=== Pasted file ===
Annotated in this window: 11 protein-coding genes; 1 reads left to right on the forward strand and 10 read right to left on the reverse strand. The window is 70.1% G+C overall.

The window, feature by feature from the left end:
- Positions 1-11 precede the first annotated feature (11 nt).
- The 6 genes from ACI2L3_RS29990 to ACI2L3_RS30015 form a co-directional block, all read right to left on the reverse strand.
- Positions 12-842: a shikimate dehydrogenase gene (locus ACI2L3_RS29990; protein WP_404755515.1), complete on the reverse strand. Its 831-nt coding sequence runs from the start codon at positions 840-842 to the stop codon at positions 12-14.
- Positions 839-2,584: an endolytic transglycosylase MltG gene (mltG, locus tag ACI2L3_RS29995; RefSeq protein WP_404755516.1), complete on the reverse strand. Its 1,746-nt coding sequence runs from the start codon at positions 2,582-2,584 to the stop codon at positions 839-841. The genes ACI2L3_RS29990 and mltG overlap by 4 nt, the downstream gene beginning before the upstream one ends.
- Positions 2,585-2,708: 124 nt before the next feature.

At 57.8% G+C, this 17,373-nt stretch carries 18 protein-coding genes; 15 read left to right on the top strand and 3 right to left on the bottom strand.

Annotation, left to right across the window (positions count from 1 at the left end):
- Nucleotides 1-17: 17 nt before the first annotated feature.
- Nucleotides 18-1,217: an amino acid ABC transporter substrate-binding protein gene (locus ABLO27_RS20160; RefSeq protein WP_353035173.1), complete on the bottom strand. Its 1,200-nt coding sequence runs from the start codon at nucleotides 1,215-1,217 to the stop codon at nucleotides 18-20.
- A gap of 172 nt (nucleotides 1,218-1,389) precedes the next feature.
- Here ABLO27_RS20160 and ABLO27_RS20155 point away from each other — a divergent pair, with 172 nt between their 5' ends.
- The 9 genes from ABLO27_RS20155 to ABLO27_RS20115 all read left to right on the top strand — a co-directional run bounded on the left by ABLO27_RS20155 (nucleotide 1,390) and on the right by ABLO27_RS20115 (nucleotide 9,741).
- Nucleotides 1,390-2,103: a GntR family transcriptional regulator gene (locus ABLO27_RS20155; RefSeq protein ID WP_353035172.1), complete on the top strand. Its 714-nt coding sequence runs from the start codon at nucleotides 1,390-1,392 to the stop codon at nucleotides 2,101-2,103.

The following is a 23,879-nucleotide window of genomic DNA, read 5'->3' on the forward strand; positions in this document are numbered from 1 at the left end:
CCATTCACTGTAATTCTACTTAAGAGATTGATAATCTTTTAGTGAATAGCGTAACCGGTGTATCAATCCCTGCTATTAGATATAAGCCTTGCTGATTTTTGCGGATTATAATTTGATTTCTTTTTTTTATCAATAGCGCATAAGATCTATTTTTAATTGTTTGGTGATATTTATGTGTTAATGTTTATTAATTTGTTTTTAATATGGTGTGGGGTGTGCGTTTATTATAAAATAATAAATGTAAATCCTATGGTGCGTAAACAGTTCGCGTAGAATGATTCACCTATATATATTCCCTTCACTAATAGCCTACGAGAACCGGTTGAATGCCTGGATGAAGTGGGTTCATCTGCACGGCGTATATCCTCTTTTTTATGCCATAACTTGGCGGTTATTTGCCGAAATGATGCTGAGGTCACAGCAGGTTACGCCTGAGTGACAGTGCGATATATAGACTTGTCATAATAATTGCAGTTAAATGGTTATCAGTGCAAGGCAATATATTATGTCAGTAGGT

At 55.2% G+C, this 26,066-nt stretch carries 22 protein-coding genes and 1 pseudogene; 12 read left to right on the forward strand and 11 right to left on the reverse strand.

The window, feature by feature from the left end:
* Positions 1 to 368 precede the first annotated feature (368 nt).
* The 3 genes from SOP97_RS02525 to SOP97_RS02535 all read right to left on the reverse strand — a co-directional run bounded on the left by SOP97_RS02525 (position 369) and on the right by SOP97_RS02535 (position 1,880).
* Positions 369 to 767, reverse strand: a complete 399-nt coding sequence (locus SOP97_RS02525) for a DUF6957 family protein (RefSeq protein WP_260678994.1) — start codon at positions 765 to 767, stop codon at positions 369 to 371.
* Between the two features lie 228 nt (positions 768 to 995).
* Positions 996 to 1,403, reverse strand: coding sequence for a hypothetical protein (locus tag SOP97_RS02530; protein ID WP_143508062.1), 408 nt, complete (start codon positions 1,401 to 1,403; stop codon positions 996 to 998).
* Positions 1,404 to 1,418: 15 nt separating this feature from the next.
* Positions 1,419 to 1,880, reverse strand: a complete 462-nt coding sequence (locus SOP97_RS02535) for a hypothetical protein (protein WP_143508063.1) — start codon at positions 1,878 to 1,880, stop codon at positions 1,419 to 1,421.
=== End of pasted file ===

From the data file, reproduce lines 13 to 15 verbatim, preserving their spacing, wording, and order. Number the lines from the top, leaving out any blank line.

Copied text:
- Here ABLO27_RS20160 and ABLO27_RS20155 point away from each other — a divergent pair, with 172 nt between their 5' ends.
- The 9 genes from ABLO27_RS20155 to ABLO27_RS20115 all read left to right on the top strand — a co-directional run bounded on the left by ABLO27_RS20155 (nucleotide 1,390) and on the right by ABLO27_RS20115 (nucleotide 9,741).
- Nucleotides 1,390-2,103: a GntR family transcriptional regulator gene (locus ABLO27_RS20155; RefSeq protein ID WP_353035172.1), complete on the top strand. Its 714-nt coding sequence runs from the start codon at nucleotides 1,390-1,392 to the stop codon at nucleotides 2,101-2,103.